The pandemic took a toll on the mental health of many people across this country. Nursing staff dealing with sick patients over and over again, working long hours, managing the communication between family, providers and patients and dealing with dying patients who had no one to be with them as they passed all played hard on the mental well-being of the healthcare providers, including case managers. Adding to this was the fear of contracting the virus along with significant changes to our daily lives as our movements were restricted in support of efforts to contain and slow down the spread of the virus. Faced with new realities of working from home, temporary unemployment, home-schooling of children and lack of physical contact with other family members, friends and colleagues, it became obvious that we must look after our mental as well as our physical health. There is also clear evidence that the pandemic has not affected all Americans equally. As is often the case, unfortunately, the most vulnerable among us also felt the mental health effects most intensely. Job loss, housing instability, food insecurity and other risk factors for poor outcomes have disproportionately hit some communities more than others. The pandemic has raised awareness of mental health symptoms and service needs, and many agencies are working hard to raise public awareness of the resources that are available to support people’s immediate mental health needs. Healthcare providers have made a rapid transition to phone- and computer-based telehealth, with widespread adoption across both private and public mental health systems.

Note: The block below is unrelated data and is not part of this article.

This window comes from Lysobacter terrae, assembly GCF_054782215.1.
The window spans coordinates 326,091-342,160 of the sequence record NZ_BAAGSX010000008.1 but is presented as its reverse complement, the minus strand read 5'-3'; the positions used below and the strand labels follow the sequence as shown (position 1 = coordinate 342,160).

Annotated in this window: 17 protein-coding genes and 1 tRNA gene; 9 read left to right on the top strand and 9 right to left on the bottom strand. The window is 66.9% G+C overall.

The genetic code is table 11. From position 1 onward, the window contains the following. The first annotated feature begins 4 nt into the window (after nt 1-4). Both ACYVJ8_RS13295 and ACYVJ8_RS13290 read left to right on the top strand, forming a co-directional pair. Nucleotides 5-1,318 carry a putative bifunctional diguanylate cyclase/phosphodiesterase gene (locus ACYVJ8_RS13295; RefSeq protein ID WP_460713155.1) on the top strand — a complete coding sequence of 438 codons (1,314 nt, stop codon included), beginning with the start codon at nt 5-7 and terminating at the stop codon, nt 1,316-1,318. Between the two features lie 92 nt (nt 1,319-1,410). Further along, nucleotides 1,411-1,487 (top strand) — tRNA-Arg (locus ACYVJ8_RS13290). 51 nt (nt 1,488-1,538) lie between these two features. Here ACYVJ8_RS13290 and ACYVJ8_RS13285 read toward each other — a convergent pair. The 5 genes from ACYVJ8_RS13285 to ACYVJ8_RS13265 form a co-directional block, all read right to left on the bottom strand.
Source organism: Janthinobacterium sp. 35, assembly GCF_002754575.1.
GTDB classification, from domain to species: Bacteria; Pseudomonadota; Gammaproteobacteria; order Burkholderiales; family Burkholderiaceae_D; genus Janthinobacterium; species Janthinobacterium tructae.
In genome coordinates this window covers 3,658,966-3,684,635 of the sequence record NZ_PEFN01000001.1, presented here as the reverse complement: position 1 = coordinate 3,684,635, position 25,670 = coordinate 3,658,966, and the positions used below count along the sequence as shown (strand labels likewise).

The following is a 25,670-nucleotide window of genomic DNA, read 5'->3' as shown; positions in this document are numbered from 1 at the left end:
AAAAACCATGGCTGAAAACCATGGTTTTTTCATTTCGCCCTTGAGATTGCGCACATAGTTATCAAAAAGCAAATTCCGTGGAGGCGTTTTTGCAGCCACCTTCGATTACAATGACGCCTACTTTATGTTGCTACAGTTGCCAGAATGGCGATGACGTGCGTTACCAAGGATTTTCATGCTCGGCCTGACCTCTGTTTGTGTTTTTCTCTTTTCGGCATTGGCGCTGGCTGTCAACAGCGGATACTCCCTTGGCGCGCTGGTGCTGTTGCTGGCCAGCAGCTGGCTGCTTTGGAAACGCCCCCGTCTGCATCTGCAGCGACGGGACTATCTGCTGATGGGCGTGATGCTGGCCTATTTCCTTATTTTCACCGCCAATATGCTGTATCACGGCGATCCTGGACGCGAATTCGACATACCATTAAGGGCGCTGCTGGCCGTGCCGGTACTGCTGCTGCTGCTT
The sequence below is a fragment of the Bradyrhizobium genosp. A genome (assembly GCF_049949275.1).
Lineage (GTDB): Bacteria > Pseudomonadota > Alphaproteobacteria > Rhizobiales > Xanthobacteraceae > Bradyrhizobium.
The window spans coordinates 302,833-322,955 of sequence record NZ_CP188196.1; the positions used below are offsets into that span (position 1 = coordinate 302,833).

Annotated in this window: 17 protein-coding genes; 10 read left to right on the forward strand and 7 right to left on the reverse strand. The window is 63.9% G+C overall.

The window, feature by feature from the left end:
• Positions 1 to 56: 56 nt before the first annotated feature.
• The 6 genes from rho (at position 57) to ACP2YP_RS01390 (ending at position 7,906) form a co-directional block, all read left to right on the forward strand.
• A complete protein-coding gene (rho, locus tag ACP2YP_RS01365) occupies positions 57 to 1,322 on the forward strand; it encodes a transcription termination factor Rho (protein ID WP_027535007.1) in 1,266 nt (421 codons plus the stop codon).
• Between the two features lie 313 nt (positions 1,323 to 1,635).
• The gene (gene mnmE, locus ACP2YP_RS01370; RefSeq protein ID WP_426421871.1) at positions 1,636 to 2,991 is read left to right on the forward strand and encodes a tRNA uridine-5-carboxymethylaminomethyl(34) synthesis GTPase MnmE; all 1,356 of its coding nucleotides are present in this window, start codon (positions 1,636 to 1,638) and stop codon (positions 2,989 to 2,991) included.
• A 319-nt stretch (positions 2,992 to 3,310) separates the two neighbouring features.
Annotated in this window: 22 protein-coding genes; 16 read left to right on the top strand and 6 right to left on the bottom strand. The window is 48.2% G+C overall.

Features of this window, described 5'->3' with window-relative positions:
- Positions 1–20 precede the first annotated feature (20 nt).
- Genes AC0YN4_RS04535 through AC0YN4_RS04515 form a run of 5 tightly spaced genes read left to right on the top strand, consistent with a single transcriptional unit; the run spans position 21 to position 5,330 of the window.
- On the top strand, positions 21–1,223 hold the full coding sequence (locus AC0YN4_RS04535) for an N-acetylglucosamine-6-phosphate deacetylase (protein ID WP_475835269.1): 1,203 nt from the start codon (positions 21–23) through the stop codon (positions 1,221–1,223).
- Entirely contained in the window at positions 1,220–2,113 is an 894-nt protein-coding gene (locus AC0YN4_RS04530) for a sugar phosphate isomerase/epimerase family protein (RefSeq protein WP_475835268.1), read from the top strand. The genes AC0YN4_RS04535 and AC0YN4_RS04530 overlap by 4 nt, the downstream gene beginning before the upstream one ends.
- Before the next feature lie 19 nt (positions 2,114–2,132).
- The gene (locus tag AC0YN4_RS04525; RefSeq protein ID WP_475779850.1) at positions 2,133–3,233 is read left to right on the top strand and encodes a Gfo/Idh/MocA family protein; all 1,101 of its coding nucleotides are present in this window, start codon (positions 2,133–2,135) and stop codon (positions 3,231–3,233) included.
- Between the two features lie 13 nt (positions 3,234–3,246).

The mental health impacts of COVID-19 continue. From all that we know, it is clear these impacts will outlive the pandemic itself. Therefore, it is crucial that we work together to apply evidence-based strategies to support the mental health needs of all Americans and to make these strategies broadly available, especially in vulnerable communities. As a result, mental health is now being recognized as a vital component of healthcare delivery by patients, providers, healthcare advocates, as well as payers, employers and a wide array of other interested parties. Case managers have always promoted mental health as a fundamental value of our profession and continue to promote mental health as a part of any integrated case management model of care.
As we come out of the pandemic, case managers across this country are beginning to reflect on where we were, where we have been and where we go from here. We are recognized experts and vital participants in the care coordination team. We empower people to understand and access quality and efficient healthcare. We are advocates for patient well-being and improving both physical and mental health outcomes. We also impact health policy by providing evidence-based tools and resources.
As we approach the deadlines for some of these important issues, the Public Policy Committee of CMSA will continue to support both state and federal legislation around these three priorities and commit to work collaboratively with other disciplines to understand individual federal and state regulations, restrictions on temporary mandates and directives and to monitor for updated regulation actions for healthcare systems and providers. The PPC is passionate about the work that we do and is committed to turning that passion into policy for the greater good of case managers everywhere.